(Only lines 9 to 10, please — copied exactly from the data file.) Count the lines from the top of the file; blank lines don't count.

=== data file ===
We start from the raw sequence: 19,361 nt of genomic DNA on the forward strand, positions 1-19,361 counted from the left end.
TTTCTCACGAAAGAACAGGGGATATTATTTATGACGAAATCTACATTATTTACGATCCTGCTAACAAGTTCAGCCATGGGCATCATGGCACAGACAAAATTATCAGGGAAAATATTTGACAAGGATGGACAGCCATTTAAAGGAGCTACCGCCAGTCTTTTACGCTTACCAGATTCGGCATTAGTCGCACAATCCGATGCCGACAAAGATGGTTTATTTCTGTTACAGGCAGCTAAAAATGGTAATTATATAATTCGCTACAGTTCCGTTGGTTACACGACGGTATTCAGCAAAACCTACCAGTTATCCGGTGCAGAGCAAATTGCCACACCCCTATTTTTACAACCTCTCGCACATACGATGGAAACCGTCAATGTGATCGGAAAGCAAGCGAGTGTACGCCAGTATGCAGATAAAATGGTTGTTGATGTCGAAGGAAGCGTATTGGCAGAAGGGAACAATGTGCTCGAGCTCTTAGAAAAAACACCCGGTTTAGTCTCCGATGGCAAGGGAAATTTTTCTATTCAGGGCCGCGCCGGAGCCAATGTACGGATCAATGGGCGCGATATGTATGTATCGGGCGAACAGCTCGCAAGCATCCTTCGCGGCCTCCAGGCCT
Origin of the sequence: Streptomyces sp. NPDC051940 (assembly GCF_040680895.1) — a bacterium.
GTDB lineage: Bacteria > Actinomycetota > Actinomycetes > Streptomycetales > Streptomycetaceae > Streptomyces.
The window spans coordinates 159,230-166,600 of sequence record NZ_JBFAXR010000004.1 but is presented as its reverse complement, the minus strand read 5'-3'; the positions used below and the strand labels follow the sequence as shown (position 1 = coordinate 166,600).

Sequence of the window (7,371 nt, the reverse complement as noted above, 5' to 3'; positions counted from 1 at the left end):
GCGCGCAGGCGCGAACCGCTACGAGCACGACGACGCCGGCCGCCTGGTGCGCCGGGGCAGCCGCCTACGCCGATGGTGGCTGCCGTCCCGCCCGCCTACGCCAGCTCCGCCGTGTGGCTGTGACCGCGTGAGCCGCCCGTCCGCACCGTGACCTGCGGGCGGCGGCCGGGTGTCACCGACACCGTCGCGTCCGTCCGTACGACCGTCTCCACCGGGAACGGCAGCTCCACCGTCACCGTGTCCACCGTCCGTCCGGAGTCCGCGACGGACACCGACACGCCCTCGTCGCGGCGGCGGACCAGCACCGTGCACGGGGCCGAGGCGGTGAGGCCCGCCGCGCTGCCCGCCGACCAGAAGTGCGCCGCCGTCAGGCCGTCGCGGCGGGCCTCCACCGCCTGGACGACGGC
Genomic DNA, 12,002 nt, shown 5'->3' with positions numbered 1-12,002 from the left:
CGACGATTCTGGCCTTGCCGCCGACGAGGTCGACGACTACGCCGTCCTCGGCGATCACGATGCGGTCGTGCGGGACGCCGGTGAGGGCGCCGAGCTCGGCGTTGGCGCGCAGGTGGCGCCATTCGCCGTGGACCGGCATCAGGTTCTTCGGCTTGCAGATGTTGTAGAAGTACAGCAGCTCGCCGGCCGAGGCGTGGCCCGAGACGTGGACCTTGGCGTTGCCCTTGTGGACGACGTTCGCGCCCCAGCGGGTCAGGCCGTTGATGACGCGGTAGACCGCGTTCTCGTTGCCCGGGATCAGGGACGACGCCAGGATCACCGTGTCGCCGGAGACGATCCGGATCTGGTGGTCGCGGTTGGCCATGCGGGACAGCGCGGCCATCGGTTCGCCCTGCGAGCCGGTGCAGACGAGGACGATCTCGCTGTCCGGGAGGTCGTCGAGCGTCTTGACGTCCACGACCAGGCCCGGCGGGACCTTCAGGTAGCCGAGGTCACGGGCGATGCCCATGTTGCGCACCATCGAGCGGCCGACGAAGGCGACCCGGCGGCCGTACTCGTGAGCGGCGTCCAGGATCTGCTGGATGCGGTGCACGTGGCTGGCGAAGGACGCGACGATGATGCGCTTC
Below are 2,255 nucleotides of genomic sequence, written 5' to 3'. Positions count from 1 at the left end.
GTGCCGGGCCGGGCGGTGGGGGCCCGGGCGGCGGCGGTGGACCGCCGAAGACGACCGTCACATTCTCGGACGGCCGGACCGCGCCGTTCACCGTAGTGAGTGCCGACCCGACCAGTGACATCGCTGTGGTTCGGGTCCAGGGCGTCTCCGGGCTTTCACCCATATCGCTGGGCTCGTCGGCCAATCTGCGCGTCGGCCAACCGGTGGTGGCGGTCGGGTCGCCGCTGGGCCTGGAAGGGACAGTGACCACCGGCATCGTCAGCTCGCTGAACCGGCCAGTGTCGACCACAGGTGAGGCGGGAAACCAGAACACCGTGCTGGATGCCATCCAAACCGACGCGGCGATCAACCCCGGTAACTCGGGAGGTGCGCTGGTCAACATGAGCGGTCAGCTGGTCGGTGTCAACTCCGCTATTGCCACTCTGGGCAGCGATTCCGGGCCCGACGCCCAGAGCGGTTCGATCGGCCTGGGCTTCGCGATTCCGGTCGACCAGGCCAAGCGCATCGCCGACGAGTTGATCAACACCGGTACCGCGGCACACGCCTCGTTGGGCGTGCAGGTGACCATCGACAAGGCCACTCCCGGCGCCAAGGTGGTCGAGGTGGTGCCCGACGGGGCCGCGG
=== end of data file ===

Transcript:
CGACGATTCTGGCCTTGCCGCCGACGAGGTCGACGACTACGCCGTCCTCGGCGATCACGATGCGGTCGTGCGGGACGCCGGTGAGGGCGCCGAGCTCGGCGTTGGCGCGCAGGTGGCGCCATTCGCCGTGGACCGGCATCAGGTTCTTCGGCTTGCAGATGTTGTAGAAGTACAGCAGCTCGCCGGCCGAGGCGTGGCCCGAGACGTGGACCTTGGCGTTGCCCTTGTGGACGACGTTCGCGCCCCAGCGGGTCAGGCCGTTGATGACGCGGTAGACCGCGTTCTCGTTGCCCGGGATCAGGGACGACGCCAGGATCACCGTGTCGCCGGAGACGATCCGGATCTGGTGGTCGCGGTTGGCCATGCGGGACAGCGCGGCCATCGGTTCGCCCTGCGAGCCGGTGCAGACGAGGACGATCTCGCTGTCCGGGAGGTCGTCGAGCGTCTTGACGTCCACGACCAGGCCCGGCGGGACCTTCAGGTAGCCGAGGTCACGGGCGATGCCCATGTTGCGCACCATCGAGCGGCCGACGAAGGCGACCCGGCGGCCGTACTCGTGAGCGGCGTCCAGGATCTGCTGGATGCGGTGCACGTGGCTGGCGAAGGACGCGACGATGATGCGCTTC
Below are 2,255 nucleotides of genomic sequence, written 5' to 3'. Positions count from 1 at the left end.